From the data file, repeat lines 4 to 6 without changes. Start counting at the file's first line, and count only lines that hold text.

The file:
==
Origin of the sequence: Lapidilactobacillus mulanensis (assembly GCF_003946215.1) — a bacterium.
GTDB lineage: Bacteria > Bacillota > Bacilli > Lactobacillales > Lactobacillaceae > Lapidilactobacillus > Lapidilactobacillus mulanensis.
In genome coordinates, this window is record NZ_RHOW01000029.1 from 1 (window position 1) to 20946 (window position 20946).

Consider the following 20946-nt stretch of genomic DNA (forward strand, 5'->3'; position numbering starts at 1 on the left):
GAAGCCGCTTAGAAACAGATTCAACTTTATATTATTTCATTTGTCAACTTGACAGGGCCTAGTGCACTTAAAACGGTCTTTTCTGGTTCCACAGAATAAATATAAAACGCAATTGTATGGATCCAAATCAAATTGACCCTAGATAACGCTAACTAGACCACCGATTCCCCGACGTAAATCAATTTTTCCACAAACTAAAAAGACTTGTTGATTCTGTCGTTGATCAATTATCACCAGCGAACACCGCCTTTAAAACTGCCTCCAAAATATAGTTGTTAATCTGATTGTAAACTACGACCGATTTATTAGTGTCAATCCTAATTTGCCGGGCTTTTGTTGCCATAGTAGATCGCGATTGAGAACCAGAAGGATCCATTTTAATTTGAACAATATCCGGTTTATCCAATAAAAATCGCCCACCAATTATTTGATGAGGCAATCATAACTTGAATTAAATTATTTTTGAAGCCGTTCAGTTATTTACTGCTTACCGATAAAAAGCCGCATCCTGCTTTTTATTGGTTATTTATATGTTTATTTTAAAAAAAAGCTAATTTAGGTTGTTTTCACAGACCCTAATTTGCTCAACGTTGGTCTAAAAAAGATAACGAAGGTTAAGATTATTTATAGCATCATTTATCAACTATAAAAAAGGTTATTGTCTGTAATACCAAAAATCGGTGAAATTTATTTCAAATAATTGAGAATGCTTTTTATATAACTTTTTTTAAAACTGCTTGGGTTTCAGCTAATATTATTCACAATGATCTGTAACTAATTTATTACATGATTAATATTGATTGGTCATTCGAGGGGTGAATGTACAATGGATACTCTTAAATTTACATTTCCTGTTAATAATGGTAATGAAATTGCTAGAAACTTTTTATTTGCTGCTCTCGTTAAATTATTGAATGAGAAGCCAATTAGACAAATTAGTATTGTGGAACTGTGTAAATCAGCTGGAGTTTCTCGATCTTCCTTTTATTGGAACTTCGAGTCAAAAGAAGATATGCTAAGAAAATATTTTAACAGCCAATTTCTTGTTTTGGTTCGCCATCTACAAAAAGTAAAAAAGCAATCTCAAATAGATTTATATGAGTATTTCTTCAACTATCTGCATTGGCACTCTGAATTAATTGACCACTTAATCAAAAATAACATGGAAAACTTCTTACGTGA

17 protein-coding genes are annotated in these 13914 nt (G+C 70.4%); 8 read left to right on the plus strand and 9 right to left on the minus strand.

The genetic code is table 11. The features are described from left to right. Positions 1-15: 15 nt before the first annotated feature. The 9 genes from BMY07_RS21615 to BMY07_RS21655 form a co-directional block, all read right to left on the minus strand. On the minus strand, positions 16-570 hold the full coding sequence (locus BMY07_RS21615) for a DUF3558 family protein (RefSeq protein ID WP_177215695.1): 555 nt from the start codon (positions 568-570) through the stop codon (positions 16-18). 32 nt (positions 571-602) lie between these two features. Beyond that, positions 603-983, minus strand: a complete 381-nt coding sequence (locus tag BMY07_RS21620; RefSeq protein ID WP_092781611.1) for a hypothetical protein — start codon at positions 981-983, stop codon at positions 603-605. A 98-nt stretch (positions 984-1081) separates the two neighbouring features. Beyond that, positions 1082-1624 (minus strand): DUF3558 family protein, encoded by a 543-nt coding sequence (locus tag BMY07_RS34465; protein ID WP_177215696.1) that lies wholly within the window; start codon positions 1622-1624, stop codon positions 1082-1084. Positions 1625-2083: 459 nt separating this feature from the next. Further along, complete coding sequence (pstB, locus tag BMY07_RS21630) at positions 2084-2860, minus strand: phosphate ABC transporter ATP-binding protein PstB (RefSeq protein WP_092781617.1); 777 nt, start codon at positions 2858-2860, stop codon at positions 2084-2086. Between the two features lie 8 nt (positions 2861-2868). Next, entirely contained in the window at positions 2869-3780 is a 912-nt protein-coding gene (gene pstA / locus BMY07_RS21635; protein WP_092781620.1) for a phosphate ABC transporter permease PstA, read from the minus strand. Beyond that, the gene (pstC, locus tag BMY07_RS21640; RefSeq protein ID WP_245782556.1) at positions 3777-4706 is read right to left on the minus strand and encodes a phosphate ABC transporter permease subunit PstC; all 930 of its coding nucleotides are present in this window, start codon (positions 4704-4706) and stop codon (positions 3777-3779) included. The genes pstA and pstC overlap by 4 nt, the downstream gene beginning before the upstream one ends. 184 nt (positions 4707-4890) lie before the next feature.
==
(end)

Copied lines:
Consider the following 20946-nt stretch of genomic DNA (forward strand, 5'->3'; position numbering starts at 1 on the left):
GAAGCCGCTTAGAAACAGATTCAACTTTATATTATTTCATTTGTCAACTTGACAGGGCCTAGTGCACTTAAAACGGTCTTTTCTGGTTCCACAGAATAAATATAAAACGCAATTGTATGGATCCAAATCAAATTGACCCTAGATAACGCTAACTAGACCACCGATTCCCCGACGTAAATCAATTTTTCCACAAACTAAAAAGACTTGTTGATTCTGTCGTTGATCAATTATCACCAGCGAACACCGCCTTTAAAACTGCCTCCAAAATATAGTTGTTAATCTGATTGTAAACTACGACCGATTTATTAGTGTCAATCCTAATTTGCCGGGCTTTTGTTGCCATAGTAGATCGCGATTGAGAACCAGAAGGATCCATTTTAATTTGAACAATATCCGGTTTATCCAATAAAAATCGCCCACCAATTATTTGATGAGGCAATCATAACTTGAATTAAATTATTTTTGAAGCCGTTCAGTTATTTACTGCTTACCGATAAAAAGCCGCATCCTGCTTTTTATTGGTTATTTATATGTTTATTTTAAAAAAAAGCTAATTTAGGTTGTTTTCACAGACCCTAATTTGCTCAACGTTGGTCTAAAAAAGATAACGAAGGTTAAGATTATTTATAGCATCATTTATCAACTATAAAAAAGGTTATTGTCTGTAATACCAAAAATCGGTGAAATTTATTTCAAATAATTGAGAATGCTTTTTATATAACTTTTTTTAAAACTGCTTGGGTTTCAGCTAATATTATTCACAATGATCTGTAACTAATTTATTACATGATTAATATTGATTGGTCATTCGAGGGGTGAATGTACAATGGATACTCTTAAATTTACATTTCCTGTTAATAATGGTAATGAAATTGCTAGAAACTTTTTATTTGCTGCTCTCGTTAAATTATTGAATGAGAAGCCAATTAGACAAATTAGTATTGTGGAACTGTGTAAATCAGCTGGAGTTTCTCGATCTTCCTTTTATTGGAACTTCGAGTCAAAAGAAGATATGCTAAGAAAATATTTTAACAGCCAATTTCTTGTTTTGGTTCGCCATCTACAAAAAGTAAAAAAGCAATCTCAAATAGATTTATATGAGTATTTCTTCAACTATCTGCATTGGCACTCTGAATTAATTGACCACTTAATCAAAAATAACATGGAAAACTTCTTACGTGA

17 protein-coding genes are annotated in these 13914 nt (G+C 70.4%); 8 read left to right on the plus strand and 9 right to left on the minus strand.